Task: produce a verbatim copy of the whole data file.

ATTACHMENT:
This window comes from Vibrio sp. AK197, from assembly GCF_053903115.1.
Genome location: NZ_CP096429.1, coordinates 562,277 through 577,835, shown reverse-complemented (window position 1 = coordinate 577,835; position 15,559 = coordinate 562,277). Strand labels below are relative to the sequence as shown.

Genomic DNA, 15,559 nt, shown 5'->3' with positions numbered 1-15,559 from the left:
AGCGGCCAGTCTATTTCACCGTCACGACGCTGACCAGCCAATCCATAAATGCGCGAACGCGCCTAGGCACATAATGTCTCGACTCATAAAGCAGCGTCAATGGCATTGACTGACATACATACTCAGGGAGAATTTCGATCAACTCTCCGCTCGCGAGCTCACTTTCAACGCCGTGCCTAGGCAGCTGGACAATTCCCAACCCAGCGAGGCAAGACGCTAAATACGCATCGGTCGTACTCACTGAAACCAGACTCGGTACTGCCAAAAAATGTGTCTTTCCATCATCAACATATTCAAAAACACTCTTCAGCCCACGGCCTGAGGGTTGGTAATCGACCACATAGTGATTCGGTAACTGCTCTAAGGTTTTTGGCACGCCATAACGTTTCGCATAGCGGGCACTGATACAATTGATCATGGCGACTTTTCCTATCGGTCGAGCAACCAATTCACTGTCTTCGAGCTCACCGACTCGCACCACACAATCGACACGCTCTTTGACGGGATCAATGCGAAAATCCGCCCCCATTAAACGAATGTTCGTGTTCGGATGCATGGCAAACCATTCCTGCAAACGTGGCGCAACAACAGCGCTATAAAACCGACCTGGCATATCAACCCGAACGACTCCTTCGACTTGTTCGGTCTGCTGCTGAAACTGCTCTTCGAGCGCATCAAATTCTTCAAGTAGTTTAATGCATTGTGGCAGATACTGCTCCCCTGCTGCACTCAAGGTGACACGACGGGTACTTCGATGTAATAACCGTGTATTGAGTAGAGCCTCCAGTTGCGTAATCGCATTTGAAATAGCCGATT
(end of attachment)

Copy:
This window comes from Vibrio sp. AK197, from assembly GCF_053903115.1.
Genome location: NZ_CP096429.1, coordinates 562,277 through 577,835, shown reverse-complemented (window position 1 = coordinate 577,835; position 15,559 = coordinate 562,277). Strand labels below are relative to the sequence as shown.

Genomic DNA, 15,559 nt, shown 5'->3' with positions numbered 1-15,559 from the left:
AGCGGCCAGTCTATTTCACCGTCACGACGCTGACCAGCCAATCCATAAATGCGCGAACGCGCCTAGGCACATAATGTCTCGACTCATAAAGCAGCGTCAATGGCATTGACTGACATACATACTCAGGGAGAATTTCGATCAACTCTCCGCTCGCGAGCTCACTTTCAACGCCGTGCCTAGGCAGCTGGACAATTCCCAACCCAGCGAGGCAAGACGCTAAATACGCATCGGTCGTACTCACTGAAACCAGACTCGGTACTGCCAAAAAATGTGTCTTTCCATCATCAACATATTCAAAAACACTCTTCAGCCCACGGCCTGAGGGTTGGTAATCGACCACATAGTGATTCGGTAACTGCTCTAAGGTTTTTGGCACGCCATAACGTTTCGCATAGCGGGCACTGATACAATTGATCATGGCGACTTTTCCTATCGGTCGAGCAACCAATTCACTGTCTTCGAGCTCACCGACTCGCACCACACAATCGACACGCTCTTTGACGGGATCAATGCGAAAATCCGCCCCCATTAAACGAATGTTCGTGTTCGGATGCATGGCAAACCATTCCTGCAAACGTGGCGCAACAACAGCGCTATAAAACCGACCTGGCATATCAACCCGAACGACTCCTTCGACTTGTTCGGTCTGCTGCTGAAACTGCTCTTCGAGCGCATCAAATTCTTCAAGTAGTTTAATGCATTGTGGCAGATACTGCTCCCCTGCTGCACTCAAGGTGACACGACGGGTACTTCGATGTAATAACCGTGTATTGAGTAGAGCCTCCAGTTGCGTAATCGCATTTGAAATAGCCGATT